Exposé Online banner

The Spacelords — Spaceflowers
(Tonzonen TON, 2020, CD / LP / DL)

by Jon Davis, Published 2020-09-18

Spaceflowers Cover art

As Douglas Adams noted in The Hitchhiker’s Guide to the Galaxy, one thing about space is that it’s big… really big. No matter how fast you go (barring tricks like wormholes), it takes a while to get anywhere interesting. So it makes sense that space rock is a style that tends towards long tracks, and just like traveling on Earth, making the journey itself interesting and not just a way to get to a destination is the key to making the process enjoyable. As on their previous album, Water Planet (2017), The Spacelords present three long tracks of instrumental grooving that bridge the gap between Hawkwind and Ozric Tentacles. After a brief floating intro, “Cosmic Trip” is a full LP-side worth of riffing with a powerful bass line, Mellotron-like strings, and multiple guitar parts, the most prominent of which wields a wah-wah pedal unashamedly. It’s a great example of the slow buildup, with a somewhat low-key first section followed by a new riff that gradually ramps up the energy through increasingly intense guitar soloing. When they finally break the riff and hit a new chord around the 22 minute mark, tension has climbed to quite a level, and they take it out in great style over the next couple of minutes. “Frau Kuhnkes Kosmos” starts out a fast clip with an almost punkish energy, with a riff built up from a single echoing note. Once again, they do a great job of building up the intensity, this time keeping it under 12 minutes. They finish off with the title track, another variation on the general theme, this time with organ filling in the background for the bass and guitar. Check out the video to see how it goes down. The Spacelords do a good job of mining rock riffs at length while keeping them interesting enough to not get dull, though I suppose some listeners might not be into these jams. But for fans of space rock, this is a sure bet.

Filed under: New releases, 2020 releases

Related artist(s): The Spacelords

More info

Latest news

Harold Budd RIP – Harold Budd, one of pre-eminent American composers of avant-garde and minimalism, has died of complications from the coronavirus. Budd came to prominence in the 70s, championed by Brian Eno on his Obscure Records label, with music that blended academic minimalism with electric jazz and electronic music. Much of Budd's best known work was done in collaboration with other artists, including Eno, Daniel Lanois, Robin Guthrie, Andy Partridge, John Foxx, Jah Wobble, and many others. » Read more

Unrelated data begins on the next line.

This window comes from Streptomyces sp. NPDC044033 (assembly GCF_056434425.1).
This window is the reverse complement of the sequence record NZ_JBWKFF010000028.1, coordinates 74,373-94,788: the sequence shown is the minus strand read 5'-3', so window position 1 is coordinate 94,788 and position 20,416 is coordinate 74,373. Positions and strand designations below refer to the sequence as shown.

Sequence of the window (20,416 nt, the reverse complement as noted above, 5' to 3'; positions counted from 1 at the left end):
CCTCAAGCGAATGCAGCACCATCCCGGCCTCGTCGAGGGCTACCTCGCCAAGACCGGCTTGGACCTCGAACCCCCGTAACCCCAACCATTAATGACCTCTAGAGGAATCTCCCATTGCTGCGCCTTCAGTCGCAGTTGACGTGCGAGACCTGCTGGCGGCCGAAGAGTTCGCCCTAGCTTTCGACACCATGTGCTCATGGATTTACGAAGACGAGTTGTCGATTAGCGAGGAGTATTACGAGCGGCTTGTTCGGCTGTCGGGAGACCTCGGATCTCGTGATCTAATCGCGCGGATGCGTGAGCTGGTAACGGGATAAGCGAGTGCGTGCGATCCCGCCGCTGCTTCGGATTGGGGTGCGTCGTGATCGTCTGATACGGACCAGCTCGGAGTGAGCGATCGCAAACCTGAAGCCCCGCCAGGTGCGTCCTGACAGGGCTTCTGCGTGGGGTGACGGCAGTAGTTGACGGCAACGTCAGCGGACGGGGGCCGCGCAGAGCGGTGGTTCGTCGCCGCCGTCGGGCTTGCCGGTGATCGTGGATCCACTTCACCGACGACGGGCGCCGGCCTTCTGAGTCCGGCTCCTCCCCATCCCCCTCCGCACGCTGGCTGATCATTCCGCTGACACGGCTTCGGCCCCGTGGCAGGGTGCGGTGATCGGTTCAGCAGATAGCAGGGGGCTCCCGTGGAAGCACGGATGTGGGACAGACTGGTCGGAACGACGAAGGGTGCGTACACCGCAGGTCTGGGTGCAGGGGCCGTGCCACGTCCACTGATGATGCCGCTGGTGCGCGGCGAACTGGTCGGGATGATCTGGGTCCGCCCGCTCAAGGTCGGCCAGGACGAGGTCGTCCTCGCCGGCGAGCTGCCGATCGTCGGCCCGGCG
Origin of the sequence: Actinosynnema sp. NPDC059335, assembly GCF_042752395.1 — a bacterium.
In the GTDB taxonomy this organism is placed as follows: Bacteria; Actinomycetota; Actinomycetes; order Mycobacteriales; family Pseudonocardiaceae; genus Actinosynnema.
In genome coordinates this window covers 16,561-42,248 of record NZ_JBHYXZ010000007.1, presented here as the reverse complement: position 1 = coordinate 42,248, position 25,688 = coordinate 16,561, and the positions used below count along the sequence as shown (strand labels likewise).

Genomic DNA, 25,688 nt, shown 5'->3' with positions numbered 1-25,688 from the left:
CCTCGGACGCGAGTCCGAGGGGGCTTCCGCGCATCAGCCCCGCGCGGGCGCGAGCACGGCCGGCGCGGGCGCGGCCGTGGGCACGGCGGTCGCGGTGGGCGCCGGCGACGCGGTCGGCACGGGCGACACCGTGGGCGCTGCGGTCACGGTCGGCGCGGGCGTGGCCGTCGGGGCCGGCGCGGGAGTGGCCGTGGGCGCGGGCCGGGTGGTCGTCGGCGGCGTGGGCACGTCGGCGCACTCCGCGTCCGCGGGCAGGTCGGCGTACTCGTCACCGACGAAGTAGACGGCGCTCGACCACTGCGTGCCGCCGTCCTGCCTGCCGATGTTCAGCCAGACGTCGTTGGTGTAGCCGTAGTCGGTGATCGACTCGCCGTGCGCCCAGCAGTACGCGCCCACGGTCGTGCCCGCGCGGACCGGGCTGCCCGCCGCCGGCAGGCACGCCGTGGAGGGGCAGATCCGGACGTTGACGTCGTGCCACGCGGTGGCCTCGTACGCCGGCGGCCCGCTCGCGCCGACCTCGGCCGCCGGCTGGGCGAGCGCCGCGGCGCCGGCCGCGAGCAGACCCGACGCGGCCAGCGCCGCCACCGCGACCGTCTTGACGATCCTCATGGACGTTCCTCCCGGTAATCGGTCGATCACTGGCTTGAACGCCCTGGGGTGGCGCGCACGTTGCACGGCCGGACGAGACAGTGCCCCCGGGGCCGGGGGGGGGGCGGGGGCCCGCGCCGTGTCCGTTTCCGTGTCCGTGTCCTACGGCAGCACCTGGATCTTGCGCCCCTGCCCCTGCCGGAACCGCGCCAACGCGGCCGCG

25 Views of Worthing Finally Gets Released – A while ago, we wrote about the discovery of a "long lost" Canterbury-style gem by a band called 25 Views of Worthing. And now we're pleased to find out that Wind Waker Records has released their music on an LP. » Read more

Audion Is Back in Business – Our esteemed colleague Alan Freeman has restarted Audion Magazine after a seven year hiatus. The new incarnation is available online on their Bandcamp site. Audion's history goes back to 1984, and included 58 issues up to 2013. Issue #59 is available now, and #60 is in the works. » Read more

Romantic Warriors IV – Krautrock (Part 2) Is in the Works – Zeitgeist Media, the people who have brought us the great series of documentary films chronicling the history of progressive rock, are working on the second installment of their examination of German music. Krautrock 2 will focus on artists from Münich such as Guru Guru, Amon Düül II, Xhol Caravan, Kraan, Witthüser & Westrupp, and Popol Vuh. » Read more

Simeon Coxe RIP – Simeon Coxe, best known for his experimental electronics in the band Silver Apples, has died at the age of 82. The band's 1968 debut album set the stage for both German electronic music and experimental punk music a decade later. Coxe died on September 8 from pulmonary fibrosis. » Read more

Previously in Exposé...

Tim Burness - Finding New Ways to Love – Tim Burness is an English neo-progressive composer who has existed under the threshold of most music consumers’ radar. The childlike toy count into the first piece, “Open Man,” is an...  (2005) » Read more

Listen & discover

Print issues